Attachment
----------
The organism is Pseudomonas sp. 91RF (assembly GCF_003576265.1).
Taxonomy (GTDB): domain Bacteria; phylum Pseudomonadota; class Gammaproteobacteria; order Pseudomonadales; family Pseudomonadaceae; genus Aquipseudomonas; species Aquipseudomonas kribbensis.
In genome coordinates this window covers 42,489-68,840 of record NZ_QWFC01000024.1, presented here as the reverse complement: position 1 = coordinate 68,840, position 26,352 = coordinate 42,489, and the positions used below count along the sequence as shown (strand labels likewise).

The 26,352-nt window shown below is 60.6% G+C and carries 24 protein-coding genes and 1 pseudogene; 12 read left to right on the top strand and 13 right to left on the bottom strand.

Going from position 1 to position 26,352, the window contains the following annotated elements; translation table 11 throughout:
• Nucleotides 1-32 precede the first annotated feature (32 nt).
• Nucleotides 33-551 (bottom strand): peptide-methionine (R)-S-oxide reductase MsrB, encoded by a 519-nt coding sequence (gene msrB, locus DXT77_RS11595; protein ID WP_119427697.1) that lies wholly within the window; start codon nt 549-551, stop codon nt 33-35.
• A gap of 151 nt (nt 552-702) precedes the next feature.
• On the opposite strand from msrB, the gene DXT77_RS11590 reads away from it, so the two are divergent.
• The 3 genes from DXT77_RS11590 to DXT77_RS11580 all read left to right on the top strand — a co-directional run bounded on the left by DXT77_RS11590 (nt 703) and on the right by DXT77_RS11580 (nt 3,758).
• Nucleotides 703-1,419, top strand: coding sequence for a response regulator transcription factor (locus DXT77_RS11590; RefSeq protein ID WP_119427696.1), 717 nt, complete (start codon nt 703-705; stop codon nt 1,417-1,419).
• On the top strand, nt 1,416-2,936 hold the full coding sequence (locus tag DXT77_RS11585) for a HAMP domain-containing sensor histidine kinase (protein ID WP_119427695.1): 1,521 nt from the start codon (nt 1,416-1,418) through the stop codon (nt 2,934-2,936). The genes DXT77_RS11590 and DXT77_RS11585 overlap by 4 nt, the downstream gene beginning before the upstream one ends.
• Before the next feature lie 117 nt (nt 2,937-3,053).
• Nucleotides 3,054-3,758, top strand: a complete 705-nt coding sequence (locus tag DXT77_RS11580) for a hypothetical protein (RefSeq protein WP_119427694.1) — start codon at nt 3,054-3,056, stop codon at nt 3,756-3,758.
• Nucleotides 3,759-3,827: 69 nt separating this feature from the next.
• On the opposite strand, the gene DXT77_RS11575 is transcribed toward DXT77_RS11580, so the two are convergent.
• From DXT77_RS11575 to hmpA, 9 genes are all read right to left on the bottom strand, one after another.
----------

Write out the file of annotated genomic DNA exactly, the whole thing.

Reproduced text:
The organism is Pseudomonas sp. 91RF (assembly GCF_003576265.1).
Taxonomy (GTDB): domain Bacteria; phylum Pseudomonadota; class Gammaproteobacteria; order Pseudomonadales; family Pseudomonadaceae; genus Aquipseudomonas; species Aquipseudomonas kribbensis.
In genome coordinates this window covers 42,489-68,840 of record NZ_QWFC01000024.1, presented here as the reverse complement: position 1 = coordinate 68,840, position 26,352 = coordinate 42,489, and the positions used below count along the sequence as shown (strand labels likewise).

The 26,352-nt window shown below is 60.6% G+C and carries 24 protein-coding genes and 1 pseudogene; 12 read left to right on the top strand and 13 right to left on the bottom strand.

Going from position 1 to position 26,352, the window contains the following annotated elements; translation table 11 throughout:
• Nucleotides 1-32 precede the first annotated feature (32 nt).
• Nucleotides 33-551 (bottom strand): peptide-methionine (R)-S-oxide reductase MsrB, encoded by a 519-nt coding sequence (gene msrB, locus DXT77_RS11595; protein ID WP_119427697.1) that lies wholly within the window; start codon nt 549-551, stop codon nt 33-35.
• A gap of 151 nt (nt 552-702) precedes the next feature.
• On the opposite strand from msrB, the gene DXT77_RS11590 reads away from it, so the two are divergent.
• The 3 genes from DXT77_RS11590 to DXT77_RS11580 all read left to right on the top strand — a co-directional run bounded on the left by DXT77_RS11590 (nt 703) and on the right by DXT77_RS11580 (nt 3,758).
• Nucleotides 703-1,419, top strand: coding sequence for a response regulator transcription factor (locus DXT77_RS11590; RefSeq protein ID WP_119427696.1), 717 nt, complete (start codon nt 703-705; stop codon nt 1,417-1,419).
• On the top strand, nt 1,416-2,936 hold the full coding sequence (locus tag DXT77_RS11585) for a HAMP domain-containing sensor histidine kinase (protein ID WP_119427695.1): 1,521 nt from the start codon (nt 1,416-1,418) through the stop codon (nt 2,934-2,936). The genes DXT77_RS11590 and DXT77_RS11585 overlap by 4 nt, the downstream gene beginning before the upstream one ends.
• Before the next feature lie 117 nt (nt 2,937-3,053).
• Nucleotides 3,054-3,758, top strand: a complete 705-nt coding sequence (locus tag DXT77_RS11580) for a hypothetical protein (RefSeq protein WP_119427694.1) — start codon at nt 3,054-3,056, stop codon at nt 3,756-3,758.
• Nucleotides 3,759-3,827: 69 nt separating this feature from the next.
• On the opposite strand, the gene DXT77_RS11575 is transcribed toward DXT77_RS11580, so the two are convergent.
• From DXT77_RS11575 to hmpA, 9 genes are all read right to left on the bottom strand, one after another.